Schedule

Introduction | July 15 - 18

Albuquerque, NM (alt. 5,312 ft)

Rio Grande Watershed

Context
  • Key fieldwork strategies
  • Workshops with local leaders
  • Introduction to geology and water

Core Studies | July 24 - Aug 8

Durango, CO (alt. 6,522 ft)

San Juan Watershed

Discourse
  • Fieldwork
  • Classroom work
  • Study visits to nearby landscapes, towns and areas of environmental transition

Transect | July 19 - 23

Albuquerque, NM (alt. 5,312 ft) → Silverton, CO (alt. 9,318 ft)

Rio Grande → San Juan Watershed

Observation
  • Local ecosystems
  • Cultural sites and projects
  • Introduction to study sites

Conclusion | August 9 - 15

Durango, CO (alt. 6,522 ft)

San Juan Watershed

Synthesis
  • Individual projects
  • Visualization and communication
  • Exhibit for Field Stations 2021

Socio-Ecological Systems

The curriculum will begin with questions about what it means to do interdisciplinary and integrative studies fieldwork. Through a mix of site visits and lectures, participants will become familiar with concepts of deep time, geology and water in the U.S. contemporary urban southwest. The group will develop drawing, visualization and mapping tools, as well as social science, policy and ethics strategies.

Observation, Measurement and Representation

Participants will then travel from Albuquerque, New Mexico to Silverton, Colorado to observe a range of climate zones at various altitudes as well as agriculture and industrial operations. The team will stay near Durango, Colorado for the majority of the trip. There, participants will learn about local history, landscape ecology, hydrology, environmental education and environmental justice, systems thinking, forest and fire ecology, and landscapes of energy and extraction. For each focused site-based module, participants will be guided through exercises aimed at mapping and measuring the systems of interest, with field observations becoming the basis for further synthesis in the classroom.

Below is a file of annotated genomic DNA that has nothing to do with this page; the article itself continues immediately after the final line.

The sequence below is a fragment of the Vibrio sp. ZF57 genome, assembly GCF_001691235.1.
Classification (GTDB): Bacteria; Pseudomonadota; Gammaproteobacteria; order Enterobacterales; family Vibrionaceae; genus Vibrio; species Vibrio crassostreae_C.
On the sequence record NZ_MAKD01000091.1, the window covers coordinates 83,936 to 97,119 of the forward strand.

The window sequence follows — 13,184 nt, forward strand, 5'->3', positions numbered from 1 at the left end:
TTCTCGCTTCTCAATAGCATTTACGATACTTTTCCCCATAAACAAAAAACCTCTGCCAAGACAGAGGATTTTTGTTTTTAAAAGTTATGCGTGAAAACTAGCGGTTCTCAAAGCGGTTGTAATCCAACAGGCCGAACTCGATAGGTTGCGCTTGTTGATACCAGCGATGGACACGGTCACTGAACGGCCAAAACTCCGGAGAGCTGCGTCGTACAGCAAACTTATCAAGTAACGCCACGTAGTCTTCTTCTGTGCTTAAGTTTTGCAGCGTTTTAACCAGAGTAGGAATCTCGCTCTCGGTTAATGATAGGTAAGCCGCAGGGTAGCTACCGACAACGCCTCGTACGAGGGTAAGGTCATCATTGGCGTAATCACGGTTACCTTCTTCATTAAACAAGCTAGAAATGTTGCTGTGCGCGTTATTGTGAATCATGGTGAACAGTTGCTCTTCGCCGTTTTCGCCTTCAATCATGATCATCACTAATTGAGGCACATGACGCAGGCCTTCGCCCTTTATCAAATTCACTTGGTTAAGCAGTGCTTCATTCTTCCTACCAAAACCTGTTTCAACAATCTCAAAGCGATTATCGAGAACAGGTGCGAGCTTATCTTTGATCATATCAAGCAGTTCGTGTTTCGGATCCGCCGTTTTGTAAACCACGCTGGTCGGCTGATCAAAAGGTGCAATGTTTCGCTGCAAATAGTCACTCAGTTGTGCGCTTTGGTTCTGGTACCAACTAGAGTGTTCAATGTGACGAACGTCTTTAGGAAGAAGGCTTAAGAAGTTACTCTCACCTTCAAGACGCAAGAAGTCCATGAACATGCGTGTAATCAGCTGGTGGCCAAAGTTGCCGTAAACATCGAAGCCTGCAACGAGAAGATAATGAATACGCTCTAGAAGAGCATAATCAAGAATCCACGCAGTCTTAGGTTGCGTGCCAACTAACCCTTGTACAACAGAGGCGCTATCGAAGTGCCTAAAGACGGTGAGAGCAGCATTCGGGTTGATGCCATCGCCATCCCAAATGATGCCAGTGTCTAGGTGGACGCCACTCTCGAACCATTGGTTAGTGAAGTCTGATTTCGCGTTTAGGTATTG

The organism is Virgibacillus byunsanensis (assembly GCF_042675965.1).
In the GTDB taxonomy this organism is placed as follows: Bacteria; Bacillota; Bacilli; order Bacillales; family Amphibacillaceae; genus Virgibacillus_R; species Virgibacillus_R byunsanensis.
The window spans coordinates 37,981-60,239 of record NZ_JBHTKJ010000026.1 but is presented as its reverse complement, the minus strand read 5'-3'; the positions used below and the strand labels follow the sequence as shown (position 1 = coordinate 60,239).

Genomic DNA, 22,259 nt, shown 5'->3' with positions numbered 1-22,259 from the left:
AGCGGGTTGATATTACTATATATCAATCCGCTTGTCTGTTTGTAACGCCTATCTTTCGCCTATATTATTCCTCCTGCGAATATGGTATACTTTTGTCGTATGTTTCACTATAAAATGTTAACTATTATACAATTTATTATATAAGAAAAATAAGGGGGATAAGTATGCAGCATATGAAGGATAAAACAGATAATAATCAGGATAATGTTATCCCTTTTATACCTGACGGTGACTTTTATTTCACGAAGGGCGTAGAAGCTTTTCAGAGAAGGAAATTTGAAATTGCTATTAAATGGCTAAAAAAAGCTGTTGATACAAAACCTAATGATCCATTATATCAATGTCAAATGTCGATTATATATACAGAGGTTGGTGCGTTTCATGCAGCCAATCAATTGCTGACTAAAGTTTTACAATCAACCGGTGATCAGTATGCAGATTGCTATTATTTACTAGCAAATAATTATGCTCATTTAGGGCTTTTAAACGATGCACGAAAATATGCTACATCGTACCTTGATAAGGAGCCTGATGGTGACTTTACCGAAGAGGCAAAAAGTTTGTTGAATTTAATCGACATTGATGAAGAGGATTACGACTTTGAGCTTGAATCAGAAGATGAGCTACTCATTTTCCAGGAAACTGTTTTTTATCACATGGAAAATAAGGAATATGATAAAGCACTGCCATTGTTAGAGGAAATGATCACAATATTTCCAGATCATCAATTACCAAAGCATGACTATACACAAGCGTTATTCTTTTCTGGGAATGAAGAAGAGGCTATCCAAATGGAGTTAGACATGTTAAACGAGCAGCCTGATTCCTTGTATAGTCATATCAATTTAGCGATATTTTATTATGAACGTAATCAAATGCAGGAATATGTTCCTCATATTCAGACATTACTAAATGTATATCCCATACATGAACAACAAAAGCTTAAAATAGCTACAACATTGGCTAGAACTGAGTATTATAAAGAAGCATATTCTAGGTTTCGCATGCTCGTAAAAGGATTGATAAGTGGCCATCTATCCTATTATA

Individual Projects

Participants will work individually with facilitators to shape and develop a project that addresses some of the issues observed in the first half of the program. Students may be in contact with stakeholders and local partners throughout the project development, applying their new understanding of site issues to an immediately relevant creative or research agenda.

Cost, Accommodations and Transportation

Scholarships that cover tuition, accommodations, local transport and group meals will be provided for all participants for the duration of the workshop. Participants should be prepared to cover the cost of their travel to Albuquerque, New Mexico and incidentals during the workshop.

Participation in the Field Stations workshop also requires a $300 non-refundable deposit to secure your place. Participants unable to afford travel expenses may apply for a travel stipend; please contact us directly at fieldstations@wright-ingraham.org to discuss scholarship options.

Participants should bring clothing and gear for a range of desert and mountain climates with hot days and cool nights. Closer to the date of the trip, we will send a packing list with suggested supplies and additional accommodations details.

Note

Field Stations workshops are crafted by an interdisciplinary group of collaborators, but they originate in the architecture and design disciplines. We welcome non-design participants to learn how visual modes of thinking can aid their practice, and we hope to push design-oriented participants to think beyond human and visual scales to address the pressing problems of our times.

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